THERE is more trouble ahead for the ByteDance social media platform TikTok, after reports that teenage girls are abusing the platform’s weak regulations to sell compromising photos for as low as RM4.90.
Last week, Communication and Digital Minister Fahmi Fadzil added pressure on TikTok, saying the platform’s efforts to reduce the spread of fake news in Malaysia have been woefully inadequate.He added that the Chinese-owned online platform has not abided by the country’s laws, though he did not specify which laws. After Indonesia banned the TikTok shop this month, Fahmi also reportedly said Malaysia will study why Indonesia banned the e-commerce segment of TikTok. “In the discussion (with ByteDance executives), I emphasised that TikTok needs to operate by Malaysian guidelines and laws. I emphasise that TikTok’s compliance with Malaysian laws is still not satisfactory, and this must be corrected immediately,” Fahmi wrote in a Facebook post. “TikTok must also be more proactive in controlling the spread of fake news and slanderous materials spread on the platforms in question.” The minister pointed out that TikTok acknowledged its shortcomings and attributed them to the absence of a Malaysian representative. Now that reports of teenage girls, including school students as young as 14 years old selling compromising photos or videos through TikTok are true, the arguments to tighten TikTok’s reach in Malaysia may get more support. In a media report today, it is said that those wearing the school uniform performed various exciting stunts such as flipping clothes and showing their body parts and hips, to attract TikTok users to buy the content. The report also says a girl who wants to be known as Ain, 16, admitted to selling 15 sexy pictures of her wearing a school uniform. – Oct 15, 2023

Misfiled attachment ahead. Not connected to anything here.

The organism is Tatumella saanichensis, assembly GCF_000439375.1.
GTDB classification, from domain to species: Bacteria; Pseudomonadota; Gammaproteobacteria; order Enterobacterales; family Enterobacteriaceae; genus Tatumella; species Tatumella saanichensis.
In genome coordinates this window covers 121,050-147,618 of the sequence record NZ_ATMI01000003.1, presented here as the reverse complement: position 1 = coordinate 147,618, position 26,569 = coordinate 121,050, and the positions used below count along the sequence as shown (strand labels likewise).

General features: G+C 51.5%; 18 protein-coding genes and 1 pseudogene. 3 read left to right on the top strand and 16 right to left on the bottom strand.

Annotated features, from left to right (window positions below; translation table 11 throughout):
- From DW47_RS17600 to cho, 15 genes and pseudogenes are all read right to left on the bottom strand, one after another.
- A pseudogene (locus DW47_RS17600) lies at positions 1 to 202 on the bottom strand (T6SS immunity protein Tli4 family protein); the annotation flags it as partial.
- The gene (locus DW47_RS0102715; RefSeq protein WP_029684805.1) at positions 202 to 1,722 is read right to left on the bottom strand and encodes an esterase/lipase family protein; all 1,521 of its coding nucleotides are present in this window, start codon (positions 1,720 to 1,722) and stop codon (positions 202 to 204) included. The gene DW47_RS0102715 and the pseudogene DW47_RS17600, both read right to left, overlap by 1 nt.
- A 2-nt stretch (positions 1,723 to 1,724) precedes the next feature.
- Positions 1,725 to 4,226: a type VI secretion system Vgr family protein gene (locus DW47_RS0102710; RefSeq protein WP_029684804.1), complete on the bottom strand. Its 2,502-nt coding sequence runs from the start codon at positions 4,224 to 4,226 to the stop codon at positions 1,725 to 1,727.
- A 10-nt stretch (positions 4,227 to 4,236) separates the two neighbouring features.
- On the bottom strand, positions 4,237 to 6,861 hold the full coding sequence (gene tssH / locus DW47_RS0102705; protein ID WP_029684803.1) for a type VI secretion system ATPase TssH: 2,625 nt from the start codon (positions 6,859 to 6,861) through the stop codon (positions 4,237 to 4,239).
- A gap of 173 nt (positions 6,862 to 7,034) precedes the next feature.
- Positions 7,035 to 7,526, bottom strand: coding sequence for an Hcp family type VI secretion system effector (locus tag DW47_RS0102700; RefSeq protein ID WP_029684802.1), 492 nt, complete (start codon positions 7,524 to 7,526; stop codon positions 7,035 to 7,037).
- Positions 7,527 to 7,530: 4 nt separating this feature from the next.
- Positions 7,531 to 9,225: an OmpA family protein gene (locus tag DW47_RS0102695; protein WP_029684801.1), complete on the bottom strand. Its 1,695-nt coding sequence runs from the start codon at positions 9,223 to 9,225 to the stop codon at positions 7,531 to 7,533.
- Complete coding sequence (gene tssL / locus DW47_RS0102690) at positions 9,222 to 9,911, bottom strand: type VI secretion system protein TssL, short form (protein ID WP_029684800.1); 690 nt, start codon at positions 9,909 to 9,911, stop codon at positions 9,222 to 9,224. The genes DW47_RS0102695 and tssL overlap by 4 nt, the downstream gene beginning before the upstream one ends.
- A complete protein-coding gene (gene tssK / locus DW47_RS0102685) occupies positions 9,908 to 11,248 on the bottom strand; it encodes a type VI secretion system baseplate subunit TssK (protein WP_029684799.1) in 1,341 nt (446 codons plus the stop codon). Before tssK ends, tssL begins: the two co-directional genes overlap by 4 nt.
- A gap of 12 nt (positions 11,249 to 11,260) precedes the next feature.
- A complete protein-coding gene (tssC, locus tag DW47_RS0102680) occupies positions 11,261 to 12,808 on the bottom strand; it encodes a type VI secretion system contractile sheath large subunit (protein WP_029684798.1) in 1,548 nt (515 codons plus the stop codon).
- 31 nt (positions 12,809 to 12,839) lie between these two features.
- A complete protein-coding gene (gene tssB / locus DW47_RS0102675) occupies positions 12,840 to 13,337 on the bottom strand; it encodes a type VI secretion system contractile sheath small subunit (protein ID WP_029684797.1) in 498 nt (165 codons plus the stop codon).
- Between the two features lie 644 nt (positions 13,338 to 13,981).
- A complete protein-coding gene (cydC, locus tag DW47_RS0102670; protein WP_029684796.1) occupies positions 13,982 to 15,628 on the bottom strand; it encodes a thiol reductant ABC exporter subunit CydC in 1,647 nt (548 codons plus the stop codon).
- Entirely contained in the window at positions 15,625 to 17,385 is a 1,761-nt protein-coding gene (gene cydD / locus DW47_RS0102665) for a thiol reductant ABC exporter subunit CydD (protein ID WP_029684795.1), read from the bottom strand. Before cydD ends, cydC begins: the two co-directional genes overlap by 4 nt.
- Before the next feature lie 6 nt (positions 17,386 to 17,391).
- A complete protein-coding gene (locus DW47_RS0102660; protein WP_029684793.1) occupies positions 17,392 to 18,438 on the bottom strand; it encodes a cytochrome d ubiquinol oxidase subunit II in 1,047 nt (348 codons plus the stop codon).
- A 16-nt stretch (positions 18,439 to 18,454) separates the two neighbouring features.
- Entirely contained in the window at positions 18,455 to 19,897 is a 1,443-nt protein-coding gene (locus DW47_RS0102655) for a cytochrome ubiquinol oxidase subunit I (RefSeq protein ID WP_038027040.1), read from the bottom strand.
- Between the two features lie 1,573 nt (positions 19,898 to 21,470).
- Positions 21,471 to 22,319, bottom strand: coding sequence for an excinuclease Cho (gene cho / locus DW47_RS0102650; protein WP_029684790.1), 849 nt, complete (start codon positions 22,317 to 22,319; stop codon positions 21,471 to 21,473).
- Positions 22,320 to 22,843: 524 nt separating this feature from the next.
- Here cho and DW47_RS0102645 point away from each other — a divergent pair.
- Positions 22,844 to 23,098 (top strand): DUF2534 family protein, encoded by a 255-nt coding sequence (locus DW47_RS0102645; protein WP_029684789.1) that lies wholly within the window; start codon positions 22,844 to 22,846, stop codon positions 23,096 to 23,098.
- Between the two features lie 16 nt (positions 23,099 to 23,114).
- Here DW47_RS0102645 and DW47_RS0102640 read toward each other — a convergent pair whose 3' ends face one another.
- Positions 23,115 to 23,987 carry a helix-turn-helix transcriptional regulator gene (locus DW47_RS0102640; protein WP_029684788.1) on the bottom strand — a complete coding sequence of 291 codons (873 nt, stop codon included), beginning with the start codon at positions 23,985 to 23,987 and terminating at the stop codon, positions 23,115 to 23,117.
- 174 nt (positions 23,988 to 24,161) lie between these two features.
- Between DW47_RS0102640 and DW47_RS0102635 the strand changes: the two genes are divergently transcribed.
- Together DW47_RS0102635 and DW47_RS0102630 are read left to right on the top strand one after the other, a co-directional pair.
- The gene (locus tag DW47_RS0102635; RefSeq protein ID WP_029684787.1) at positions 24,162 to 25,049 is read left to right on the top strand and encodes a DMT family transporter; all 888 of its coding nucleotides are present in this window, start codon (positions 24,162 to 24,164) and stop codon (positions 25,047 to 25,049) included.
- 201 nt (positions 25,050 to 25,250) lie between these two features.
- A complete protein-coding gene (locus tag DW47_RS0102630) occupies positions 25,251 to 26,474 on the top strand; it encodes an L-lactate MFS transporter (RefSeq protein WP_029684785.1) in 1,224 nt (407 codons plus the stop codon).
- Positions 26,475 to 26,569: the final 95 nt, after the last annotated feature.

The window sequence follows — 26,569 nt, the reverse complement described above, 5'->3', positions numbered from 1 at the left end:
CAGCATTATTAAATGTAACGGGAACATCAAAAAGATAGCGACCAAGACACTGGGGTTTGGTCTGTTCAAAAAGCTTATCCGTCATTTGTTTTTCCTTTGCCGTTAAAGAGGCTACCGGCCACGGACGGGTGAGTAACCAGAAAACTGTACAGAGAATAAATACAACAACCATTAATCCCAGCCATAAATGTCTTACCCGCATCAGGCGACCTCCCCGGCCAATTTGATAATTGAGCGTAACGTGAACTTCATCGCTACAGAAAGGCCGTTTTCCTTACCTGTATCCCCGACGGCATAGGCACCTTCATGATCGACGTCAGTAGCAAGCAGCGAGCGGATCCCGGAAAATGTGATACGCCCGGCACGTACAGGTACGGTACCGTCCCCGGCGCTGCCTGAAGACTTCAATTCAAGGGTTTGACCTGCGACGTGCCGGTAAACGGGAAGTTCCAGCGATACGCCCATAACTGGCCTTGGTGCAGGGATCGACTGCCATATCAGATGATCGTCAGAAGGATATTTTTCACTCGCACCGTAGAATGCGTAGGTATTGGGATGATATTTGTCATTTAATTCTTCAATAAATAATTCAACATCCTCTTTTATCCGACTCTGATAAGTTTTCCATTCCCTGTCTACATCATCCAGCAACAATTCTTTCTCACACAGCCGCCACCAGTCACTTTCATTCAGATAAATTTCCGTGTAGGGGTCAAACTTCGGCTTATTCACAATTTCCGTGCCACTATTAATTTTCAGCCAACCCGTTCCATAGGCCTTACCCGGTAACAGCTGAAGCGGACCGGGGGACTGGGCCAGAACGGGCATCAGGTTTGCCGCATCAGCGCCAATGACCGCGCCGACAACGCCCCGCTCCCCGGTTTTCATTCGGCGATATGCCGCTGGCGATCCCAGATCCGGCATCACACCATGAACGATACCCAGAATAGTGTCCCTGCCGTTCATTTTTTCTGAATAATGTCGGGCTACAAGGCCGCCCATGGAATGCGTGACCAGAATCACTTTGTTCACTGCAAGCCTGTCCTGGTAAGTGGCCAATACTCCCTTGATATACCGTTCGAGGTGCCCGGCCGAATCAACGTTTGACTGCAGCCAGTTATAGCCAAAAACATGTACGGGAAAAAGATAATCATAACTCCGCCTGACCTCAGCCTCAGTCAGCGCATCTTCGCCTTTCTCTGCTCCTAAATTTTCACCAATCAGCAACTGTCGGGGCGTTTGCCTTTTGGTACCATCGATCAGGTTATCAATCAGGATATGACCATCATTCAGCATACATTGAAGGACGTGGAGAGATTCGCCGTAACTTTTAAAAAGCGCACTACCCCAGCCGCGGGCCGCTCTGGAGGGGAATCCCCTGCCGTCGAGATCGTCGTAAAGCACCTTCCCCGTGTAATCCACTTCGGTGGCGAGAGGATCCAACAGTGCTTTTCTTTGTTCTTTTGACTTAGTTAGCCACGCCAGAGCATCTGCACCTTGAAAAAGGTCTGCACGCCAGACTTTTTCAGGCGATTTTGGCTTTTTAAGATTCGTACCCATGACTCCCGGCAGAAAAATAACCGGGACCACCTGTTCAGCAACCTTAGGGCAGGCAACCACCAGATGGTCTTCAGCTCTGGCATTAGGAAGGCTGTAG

Main photo credit: Bernama